Source: Joe Schneider,  Bloomberg.com

Air Canada Can't Make Disabled People Pay Extra Seat 

 Nov. 20 (Bloomberg) -- Air Canada, the country's biggest airline, and other carriers can't charge disabled or obese people for an extra ticket when they need an additional seat or an attendant to accompany them.

The Supreme Court of Canada today refused to hear an appeal from the airline, upholding a Canadian Transportation Agency ruling, the first of its kind in the world, ordering carriers to charge all passengers the same fare and not make people pay extra when they need an additional seat for medical reasons.

Air Canada, its Jazz unit, and WestJet Airlines Ltd., the Canada's second-biggest carrier, failed to prove the policy would impose undue hardship on them, the transportation agency said in its ruling in January. The agency estimated the change would cost Air Canada, which reported C$10.6 billion in revenue last year, C$7.3 million ($5.7 million) annually.

``This is unprecedented in the airline industry,'' Richard Bartrem, WestJet's director of communications, said in a telephone interview. ``There's no other country, as far as we know, in the world that has implemented something like this.''

He said WestJet would comply with the ruling and is developing procedures to implement the policy by Jan. 10, as the transportation agency ordered.

The ruling applies only to domestic flights and doesn't include the domestic portion of an international flight, Air Canada spokesman Peter Fitzpatrick said in an e-mail.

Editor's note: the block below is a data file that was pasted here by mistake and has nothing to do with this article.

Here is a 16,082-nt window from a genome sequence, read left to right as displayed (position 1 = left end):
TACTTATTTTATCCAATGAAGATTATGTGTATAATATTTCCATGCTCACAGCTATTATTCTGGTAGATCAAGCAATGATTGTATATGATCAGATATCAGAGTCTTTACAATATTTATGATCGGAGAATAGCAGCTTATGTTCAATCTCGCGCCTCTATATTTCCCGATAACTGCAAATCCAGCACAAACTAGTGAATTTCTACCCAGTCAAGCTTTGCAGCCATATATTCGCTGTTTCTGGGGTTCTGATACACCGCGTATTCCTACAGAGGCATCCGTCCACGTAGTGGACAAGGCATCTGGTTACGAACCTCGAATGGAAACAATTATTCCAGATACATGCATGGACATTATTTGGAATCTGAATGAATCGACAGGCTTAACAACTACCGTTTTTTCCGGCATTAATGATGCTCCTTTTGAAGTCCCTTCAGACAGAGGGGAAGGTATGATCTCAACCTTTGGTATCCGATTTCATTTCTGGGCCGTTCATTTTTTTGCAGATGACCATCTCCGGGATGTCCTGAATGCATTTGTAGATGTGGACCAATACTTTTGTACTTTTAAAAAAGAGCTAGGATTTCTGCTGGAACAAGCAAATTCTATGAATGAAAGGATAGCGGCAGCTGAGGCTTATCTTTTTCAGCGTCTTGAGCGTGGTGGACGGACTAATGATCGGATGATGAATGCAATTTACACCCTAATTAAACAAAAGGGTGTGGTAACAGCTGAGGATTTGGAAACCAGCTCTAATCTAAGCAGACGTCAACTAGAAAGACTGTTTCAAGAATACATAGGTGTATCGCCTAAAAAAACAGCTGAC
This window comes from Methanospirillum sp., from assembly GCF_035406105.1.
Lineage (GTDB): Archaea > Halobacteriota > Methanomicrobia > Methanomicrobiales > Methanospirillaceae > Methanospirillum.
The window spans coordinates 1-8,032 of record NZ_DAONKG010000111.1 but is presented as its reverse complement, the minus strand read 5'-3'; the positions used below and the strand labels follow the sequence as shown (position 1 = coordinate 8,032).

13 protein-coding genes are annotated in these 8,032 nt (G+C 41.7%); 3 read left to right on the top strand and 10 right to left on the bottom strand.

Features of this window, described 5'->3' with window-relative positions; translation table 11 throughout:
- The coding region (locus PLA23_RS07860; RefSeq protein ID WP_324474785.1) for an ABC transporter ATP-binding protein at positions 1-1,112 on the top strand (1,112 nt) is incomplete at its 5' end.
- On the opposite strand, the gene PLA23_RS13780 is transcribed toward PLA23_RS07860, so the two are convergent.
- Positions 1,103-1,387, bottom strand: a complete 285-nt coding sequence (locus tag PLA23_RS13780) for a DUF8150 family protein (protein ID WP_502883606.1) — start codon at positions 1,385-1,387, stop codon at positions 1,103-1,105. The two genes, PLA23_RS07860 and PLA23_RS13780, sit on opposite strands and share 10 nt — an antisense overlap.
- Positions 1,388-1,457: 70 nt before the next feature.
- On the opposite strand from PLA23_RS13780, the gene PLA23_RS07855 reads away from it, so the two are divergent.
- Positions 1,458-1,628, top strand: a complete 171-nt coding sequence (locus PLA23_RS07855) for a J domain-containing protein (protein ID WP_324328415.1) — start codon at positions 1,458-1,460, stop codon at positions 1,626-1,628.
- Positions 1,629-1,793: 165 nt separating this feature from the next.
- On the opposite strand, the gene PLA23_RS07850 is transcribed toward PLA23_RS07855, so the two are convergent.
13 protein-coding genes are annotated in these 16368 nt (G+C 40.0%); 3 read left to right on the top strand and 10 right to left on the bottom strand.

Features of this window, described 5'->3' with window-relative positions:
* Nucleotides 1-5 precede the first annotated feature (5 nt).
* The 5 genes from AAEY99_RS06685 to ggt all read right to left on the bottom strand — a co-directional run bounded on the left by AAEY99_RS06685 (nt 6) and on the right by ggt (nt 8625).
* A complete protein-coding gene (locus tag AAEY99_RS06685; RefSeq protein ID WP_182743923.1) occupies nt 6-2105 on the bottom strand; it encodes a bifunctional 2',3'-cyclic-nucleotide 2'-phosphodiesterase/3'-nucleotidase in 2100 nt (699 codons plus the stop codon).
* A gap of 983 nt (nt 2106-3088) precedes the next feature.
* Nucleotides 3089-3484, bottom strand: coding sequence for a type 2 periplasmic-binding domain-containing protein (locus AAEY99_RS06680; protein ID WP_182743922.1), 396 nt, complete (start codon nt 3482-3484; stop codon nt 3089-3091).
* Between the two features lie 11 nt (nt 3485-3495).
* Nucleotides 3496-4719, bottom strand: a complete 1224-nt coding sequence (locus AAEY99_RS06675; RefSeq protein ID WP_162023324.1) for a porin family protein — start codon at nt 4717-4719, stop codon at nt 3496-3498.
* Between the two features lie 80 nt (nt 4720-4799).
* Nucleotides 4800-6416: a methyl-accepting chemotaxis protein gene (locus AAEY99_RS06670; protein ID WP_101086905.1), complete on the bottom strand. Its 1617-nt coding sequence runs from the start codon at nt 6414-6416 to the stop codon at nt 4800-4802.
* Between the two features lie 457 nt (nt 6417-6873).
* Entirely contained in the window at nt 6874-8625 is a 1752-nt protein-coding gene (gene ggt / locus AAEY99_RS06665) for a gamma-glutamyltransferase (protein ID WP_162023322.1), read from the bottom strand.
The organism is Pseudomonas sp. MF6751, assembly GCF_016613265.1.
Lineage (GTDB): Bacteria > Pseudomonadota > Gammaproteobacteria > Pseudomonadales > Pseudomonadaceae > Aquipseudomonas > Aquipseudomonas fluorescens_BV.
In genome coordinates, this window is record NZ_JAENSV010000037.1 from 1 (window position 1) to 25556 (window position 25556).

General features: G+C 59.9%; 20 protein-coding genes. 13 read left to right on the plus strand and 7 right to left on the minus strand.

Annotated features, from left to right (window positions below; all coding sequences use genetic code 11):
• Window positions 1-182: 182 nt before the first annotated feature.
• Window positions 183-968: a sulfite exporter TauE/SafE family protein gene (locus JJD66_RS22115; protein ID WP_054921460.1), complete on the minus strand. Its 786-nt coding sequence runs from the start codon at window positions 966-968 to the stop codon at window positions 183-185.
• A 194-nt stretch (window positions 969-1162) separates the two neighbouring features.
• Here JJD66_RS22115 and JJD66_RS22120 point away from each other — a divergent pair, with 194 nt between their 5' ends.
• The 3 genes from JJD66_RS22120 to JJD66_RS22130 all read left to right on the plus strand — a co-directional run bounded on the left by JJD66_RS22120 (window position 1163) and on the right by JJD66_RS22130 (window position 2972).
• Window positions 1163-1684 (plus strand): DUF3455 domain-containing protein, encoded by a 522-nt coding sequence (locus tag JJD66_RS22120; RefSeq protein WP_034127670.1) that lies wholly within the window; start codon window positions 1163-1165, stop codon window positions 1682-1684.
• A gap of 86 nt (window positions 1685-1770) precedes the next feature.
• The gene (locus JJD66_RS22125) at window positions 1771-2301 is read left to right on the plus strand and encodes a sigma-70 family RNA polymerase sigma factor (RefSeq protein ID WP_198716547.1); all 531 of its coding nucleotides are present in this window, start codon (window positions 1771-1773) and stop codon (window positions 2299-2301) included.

Employee Training

Air Canada has also started to put together procedures, including determining who would be eligible and training employees, to have the program in place by the deadline, Fitzpatrick said. He said Air Canada doesn't have a cost estimate for the program.

``Now, many people who could not previously travel will be able to do so,'' Laurie Beachell, national coordinator at the Council of Canadians with Disabilities, said today in a telephone interview. ``We've leveled the playing field. People with disabilities aren't having to bear extra costs of travel.''

Air Canada, based in Montreal, fell 27 cents, or 13 percent, to C$1.88 at 12:03 p.m. in trading on the Toronto Stock Exchange. The shares had fallen 82 percent this year through yesterday. WestJet, down 57 percent this year, fell 73 cents to C$8.88.

The Supreme Court in March 2007 ordered Via Rail, the country's passenger train service, to modify 30 coaches to make them accessible to people in wheelchairs, overturning a lower court ruling that said the changes weren't necessary.

Six Years

Airlines remained the only federally regulated companies to charge people with disabilities for a second seat, with rail, bus and marine companies all waiving the extra charge, Beachell said.

Today's decision ends a six-year-old legal dispute that began in August 2002 when the council sued on behalf of Joanne Neubauer of Victoria, British Columbia, who needed a wheelchair because of severe rheumatoid arthritis, and Eric Norman of Gander, Newfoundland, a paraplegic who died in 2006.

The case was on hold for 18 months in 2003 and 2004 as Air Canada restructured operations while in bankruptcy protection.

The Supreme Court ordered the airlines to pay the plaintiffs' legal fees. The amount hasn't been determined yet, David Baker, the council's lawyer.

``The costs never begin to cover the appeal costs to the client of litigation of this kind,'' Baker said. ``It's been a very difficult thing for the disabled community to litigate this issue.''

The case is Air Canada v. Canadian Transportation Agency. File No. 32729. Supreme Court of Canada (Ottawa).

To contact the reporters on this story: Joe Schneider in Toronto at jschneider5@bloomberg.net.

Source: Joe Schneider,  Bloomberg.com

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